We saved this review to feature until closer to the release, coverage took place at the Toronto International Film Festival in September 2022. “Women Talking” comes to select theaters in the US on Friday, December 23rd, and nationwide next month.
In a recent Toronto International Film Festival Q&A for “Women Talking”, director Sarah Polley explains how she wrote multiple passes of the script from the perspective of each female character to ensure that their story lines were completely fleshed out. This is the kind of nuance, care, and empathy that Sarah Polley brings to her latest film in nearly a decade. “Women Talking” based on Canadian author Miriam Toews novel of the same name chronicles the profound decision-making process of a group of Mennonite women who must decide to stay, fight, or leave their colony after a series of sexual assaults committed by the colony’s men threatens their religious faith and hope for a safer future. The film is simple and elegant in its minimal use and dependency on location and editing as the story unfolds much like a theatrical stage play. The poignant and argumentative dialogue bolsters the incredibly emotional and hopeful acting performances by an excellent ensemble of actors that include Rooney Mara, Claire Foy, Jessie Buckley, Sheila McCarthy, Judith Ivey, Michelle McLeod, Kate Hallett, and Liv McNeil. In “Women Talking”, each character takes turns creating moments of much needed levity, release, and humor. In particular, Sheila McCarthy’s Greta whose recurring mention of her horses Ruth and Cheryl gave audiences permission to laugh while ingesting difficult subject matter.
The film begins with a line of narration: “The following is an act of female imagination”. This line has a twofold meaning. Firstly, Miriam Toews uses a similar line to describe her novel “Women Talking”, which is a fictional story based on a non-fictional event. Toews novel was inspired by an epidemic of sexual abuse that took place in a Mennonite colony in Bolivia from 2005 – 2009. The opening line in the film also refers to the accusation that the women simply imagined the attacks and were told by the men that they were an act of Satan. The film seamlessly switches between narration and dialogue giving the audience much needed breaks from the women who secretly gather in a hayloft to passionately debate the pros and cons of each option. The gentle cinematography and desaturated color palette in “Women Talking“ shows the muted landscape of the Mennonite colony as place of present trauma, but has enough colour left that leaves hope for the possibility of a better future. In a recent TIFF Q&A, Polley mentions that she tested the film in black and white, however the monochromatic approach appeared to take away from the hopefulness and light-hearted moments of joy that she loved so much from Toews’ story.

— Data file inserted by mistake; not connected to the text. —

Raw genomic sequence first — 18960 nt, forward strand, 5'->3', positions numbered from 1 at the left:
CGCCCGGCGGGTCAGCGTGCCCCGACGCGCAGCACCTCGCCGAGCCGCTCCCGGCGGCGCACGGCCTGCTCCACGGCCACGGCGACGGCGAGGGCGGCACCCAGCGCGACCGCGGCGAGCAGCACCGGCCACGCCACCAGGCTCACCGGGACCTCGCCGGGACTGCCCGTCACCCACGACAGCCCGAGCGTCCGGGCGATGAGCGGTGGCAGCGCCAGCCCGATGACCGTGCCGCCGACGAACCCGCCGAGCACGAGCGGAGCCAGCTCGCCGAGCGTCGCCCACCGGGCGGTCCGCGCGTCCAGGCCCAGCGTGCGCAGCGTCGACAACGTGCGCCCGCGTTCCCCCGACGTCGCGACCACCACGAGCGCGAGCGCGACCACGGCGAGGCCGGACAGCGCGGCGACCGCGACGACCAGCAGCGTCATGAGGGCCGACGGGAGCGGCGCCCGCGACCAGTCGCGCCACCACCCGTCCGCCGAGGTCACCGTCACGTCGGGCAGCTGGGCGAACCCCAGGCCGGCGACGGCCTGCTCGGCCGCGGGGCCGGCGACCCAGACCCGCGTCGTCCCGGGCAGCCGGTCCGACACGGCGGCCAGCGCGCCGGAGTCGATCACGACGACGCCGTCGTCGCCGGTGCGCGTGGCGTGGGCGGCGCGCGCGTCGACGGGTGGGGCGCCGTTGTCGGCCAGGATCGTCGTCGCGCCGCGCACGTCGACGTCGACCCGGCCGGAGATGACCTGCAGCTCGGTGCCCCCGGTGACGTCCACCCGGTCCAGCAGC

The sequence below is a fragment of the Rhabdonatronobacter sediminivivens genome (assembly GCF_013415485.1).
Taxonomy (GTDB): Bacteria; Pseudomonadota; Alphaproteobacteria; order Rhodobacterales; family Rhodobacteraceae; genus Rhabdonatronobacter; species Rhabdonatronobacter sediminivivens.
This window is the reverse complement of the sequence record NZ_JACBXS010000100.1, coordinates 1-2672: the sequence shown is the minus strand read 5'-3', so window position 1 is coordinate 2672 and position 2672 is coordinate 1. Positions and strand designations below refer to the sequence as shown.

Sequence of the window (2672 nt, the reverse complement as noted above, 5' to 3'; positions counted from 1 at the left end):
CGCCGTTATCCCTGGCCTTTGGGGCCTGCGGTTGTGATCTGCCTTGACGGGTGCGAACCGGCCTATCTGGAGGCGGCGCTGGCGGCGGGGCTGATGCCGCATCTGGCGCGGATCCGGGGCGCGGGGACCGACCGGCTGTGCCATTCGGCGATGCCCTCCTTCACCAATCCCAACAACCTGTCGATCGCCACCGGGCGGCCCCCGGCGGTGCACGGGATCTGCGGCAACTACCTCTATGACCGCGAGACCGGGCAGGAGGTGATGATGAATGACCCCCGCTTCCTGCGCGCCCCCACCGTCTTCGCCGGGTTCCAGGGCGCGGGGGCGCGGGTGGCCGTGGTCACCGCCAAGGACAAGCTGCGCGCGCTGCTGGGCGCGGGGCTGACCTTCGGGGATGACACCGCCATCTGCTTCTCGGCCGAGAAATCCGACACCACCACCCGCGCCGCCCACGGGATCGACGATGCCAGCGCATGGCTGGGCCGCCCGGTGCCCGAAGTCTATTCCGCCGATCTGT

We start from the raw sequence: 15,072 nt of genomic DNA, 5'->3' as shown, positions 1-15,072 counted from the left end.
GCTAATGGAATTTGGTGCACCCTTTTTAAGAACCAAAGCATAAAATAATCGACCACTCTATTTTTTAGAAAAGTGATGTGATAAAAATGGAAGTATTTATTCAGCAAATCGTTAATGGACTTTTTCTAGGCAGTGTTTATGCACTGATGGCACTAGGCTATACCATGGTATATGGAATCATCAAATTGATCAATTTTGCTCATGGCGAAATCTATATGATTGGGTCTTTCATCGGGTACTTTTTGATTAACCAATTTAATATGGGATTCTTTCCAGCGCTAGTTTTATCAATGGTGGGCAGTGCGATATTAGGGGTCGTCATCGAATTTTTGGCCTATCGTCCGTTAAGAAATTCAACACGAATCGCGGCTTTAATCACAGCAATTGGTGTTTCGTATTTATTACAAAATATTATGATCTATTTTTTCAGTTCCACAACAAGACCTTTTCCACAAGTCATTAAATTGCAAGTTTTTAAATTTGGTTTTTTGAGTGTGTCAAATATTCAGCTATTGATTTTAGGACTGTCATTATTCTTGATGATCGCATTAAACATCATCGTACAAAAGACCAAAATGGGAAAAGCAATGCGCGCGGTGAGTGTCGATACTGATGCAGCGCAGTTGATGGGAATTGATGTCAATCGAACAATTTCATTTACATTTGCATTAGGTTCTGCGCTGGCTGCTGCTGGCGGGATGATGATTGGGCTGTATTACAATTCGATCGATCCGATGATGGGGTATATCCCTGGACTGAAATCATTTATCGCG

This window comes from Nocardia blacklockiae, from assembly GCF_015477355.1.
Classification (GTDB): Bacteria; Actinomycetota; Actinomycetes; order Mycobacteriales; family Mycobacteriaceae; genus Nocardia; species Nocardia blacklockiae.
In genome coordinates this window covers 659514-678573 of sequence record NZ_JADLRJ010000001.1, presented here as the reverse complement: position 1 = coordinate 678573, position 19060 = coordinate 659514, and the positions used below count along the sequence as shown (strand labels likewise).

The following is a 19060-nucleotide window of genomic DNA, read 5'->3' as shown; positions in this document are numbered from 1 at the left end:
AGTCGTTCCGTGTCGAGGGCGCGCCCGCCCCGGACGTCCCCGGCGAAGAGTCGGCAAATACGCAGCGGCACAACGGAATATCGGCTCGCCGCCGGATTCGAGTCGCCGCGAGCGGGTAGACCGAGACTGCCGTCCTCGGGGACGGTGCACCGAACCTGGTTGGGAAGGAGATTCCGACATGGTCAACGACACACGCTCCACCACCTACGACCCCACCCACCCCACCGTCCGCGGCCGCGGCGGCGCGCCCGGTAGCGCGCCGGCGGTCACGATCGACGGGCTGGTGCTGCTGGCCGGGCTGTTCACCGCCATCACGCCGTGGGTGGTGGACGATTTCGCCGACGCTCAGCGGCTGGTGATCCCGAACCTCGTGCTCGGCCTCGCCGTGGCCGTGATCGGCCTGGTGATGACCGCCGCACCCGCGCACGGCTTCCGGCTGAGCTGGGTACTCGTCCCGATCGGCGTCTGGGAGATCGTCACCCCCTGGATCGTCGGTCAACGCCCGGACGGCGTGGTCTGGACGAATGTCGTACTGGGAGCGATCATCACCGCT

Contrasting the moments of light-heartedness is Claire Foy’s unbridled rage filled portrait of her character Salome. Foy’s performance is solidified by a gripping monologue that ends with a chilling affirmation: “I will become a murderer if I stay”. As the group of women debate whether or not to stay, this unnerving and defeated admission is deeply understood when it is revealed that Salome’s youngest daughter Miep was also violated during the string of attacks. Foy’s performance as a fiercely protective mother burns with a heat that could set the whole colony ablaze. What Salome’s statement reveals is unimaginable pain and devastation — not simply due to the attacks themselves, but how the traumatic aftermath completely changed her. The abusers have cost Salome her joy and faith and have replaced it with hatred and revenge. The reason why Polley has handled the difficult subject matter in “Women Talking” so eloquently is because of her focus on the aftermath of trauma, and not the violent acts that caused it. In a written statement from Sarah Polley on “Women Talking” she writes: “Though the backstory behind the events in ‘Women Talking’ is violent, the film is not. We never see the violence that the women have experienced. We only see short glimpses of the aftermath. Instead, we watch a community of women come together as they must decide, in a very short space of time, what their collective response will be”.
This film and its subject matter could have been handled very differently if it were written and directed by a male director. Perhaps there would be more focus on violence and vengeance, rather than healing and rebuilding. But what strikes me as a uniquely feminine perspective is that each choice is brave whether it is to leave, to fight, or to stay. In a TIFF Q&A the question is asked, what would you like audiences to take away from this film? A beautiful and powerful response from young actress Shayla Brown who plays Helena replies: “I hope audiences take away the fact that there is no one option that is better than the other or braver than the other. To stay and fight takes immense courage, to leave a situation that is unsafe takes courage, and to stay and do nothing also takes immense courage”. This answer is uniquely feminine in its strong ability to empathize and understand the complexities of each option — neither is right nor wrong. Women acutely understand all perspectives of these circumstances, which many men fail to comprehend.